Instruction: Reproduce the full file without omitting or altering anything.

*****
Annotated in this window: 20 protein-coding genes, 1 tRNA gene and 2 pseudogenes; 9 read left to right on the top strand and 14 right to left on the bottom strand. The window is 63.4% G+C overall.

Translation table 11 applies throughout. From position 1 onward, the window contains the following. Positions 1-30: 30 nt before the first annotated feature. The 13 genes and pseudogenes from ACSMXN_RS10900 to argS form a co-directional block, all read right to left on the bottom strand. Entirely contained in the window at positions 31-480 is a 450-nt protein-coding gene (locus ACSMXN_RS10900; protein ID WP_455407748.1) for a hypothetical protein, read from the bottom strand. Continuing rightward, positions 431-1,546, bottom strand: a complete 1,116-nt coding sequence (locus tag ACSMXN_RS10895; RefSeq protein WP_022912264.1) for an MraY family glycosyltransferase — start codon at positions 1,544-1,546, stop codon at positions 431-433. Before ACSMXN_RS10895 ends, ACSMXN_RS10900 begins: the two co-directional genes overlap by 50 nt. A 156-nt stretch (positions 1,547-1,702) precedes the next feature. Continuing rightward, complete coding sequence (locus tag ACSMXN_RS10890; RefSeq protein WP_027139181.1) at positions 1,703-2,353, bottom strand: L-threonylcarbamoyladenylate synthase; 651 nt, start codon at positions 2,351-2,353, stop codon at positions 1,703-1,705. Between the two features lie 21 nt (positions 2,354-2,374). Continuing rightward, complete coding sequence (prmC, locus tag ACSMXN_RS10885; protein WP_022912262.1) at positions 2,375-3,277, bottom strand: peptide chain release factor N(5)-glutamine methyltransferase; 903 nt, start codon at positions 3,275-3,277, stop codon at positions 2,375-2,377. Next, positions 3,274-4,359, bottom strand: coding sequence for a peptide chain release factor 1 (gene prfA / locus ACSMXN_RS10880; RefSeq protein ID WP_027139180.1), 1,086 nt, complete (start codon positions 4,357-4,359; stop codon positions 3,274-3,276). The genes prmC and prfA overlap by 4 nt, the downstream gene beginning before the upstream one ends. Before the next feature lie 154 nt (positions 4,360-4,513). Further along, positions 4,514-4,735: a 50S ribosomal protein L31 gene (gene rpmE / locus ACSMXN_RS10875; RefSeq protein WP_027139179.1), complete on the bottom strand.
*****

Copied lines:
Annotated in this window: 20 protein-coding genes, 1 tRNA gene and 2 pseudogenes; 9 read left to right on the top strand and 14 right to left on the bottom strand. The window is 63.4% G+C overall.

Translation table 11 applies throughout. From position 1 onward, the window contains the following. Positions 1-30: 30 nt before the first annotated feature. The 13 genes and pseudogenes from ACSMXN_RS10900 to argS form a co-directional block, all read right to left on the bottom strand. Entirely contained in the window at positions 31-480 is a 450-nt protein-coding gene (locus ACSMXN_RS10900; protein ID WP_455407748.1) for a hypothetical protein, read from the bottom strand. Continuing rightward, positions 431-1,546, bottom strand: a complete 1,116-nt coding sequence (locus tag ACSMXN_RS10895; RefSeq protein WP_022912264.1) for an MraY family glycosyltransferase — start codon at positions 1,544-1,546, stop codon at positions 431-433. Before ACSMXN_RS10895 ends, ACSMXN_RS10900 begins: the two co-directional genes overlap by 50 nt. A 156-nt stretch (positions 1,547-1,702) precedes the next feature. Continuing rightward, complete coding sequence (locus tag ACSMXN_RS10890; RefSeq protein WP_027139181.1) at positions 1,703-2,353, bottom strand: L-threonylcarbamoyladenylate synthase; 651 nt, start codon at positions 2,351-2,353, stop codon at positions 1,703-1,705. Between the two features lie 21 nt (positions 2,354-2,374). Continuing rightward, complete coding sequence (prmC, locus tag ACSMXN_RS10885; protein WP_022912262.1) at positions 2,375-3,277, bottom strand: peptide chain release factor N(5)-glutamine methyltransferase; 903 nt, start codon at positions 3,275-3,277, stop codon at positions 2,375-2,377. Next, positions 3,274-4,359, bottom strand: coding sequence for a peptide chain release factor 1 (gene prfA / locus ACSMXN_RS10880; RefSeq protein ID WP_027139180.1), 1,086 nt, complete (start codon positions 4,357-4,359; stop codon positions 3,274-3,276). The genes prmC and prfA overlap by 4 nt, the downstream gene beginning before the upstream one ends. Before the next feature lie 154 nt (positions 4,360-4,513). Further along, positions 4,514-4,735: a 50S ribosomal protein L31 gene (gene rpmE / locus ACSMXN_RS10875; RefSeq protein WP_027139179.1), complete on the bottom strand.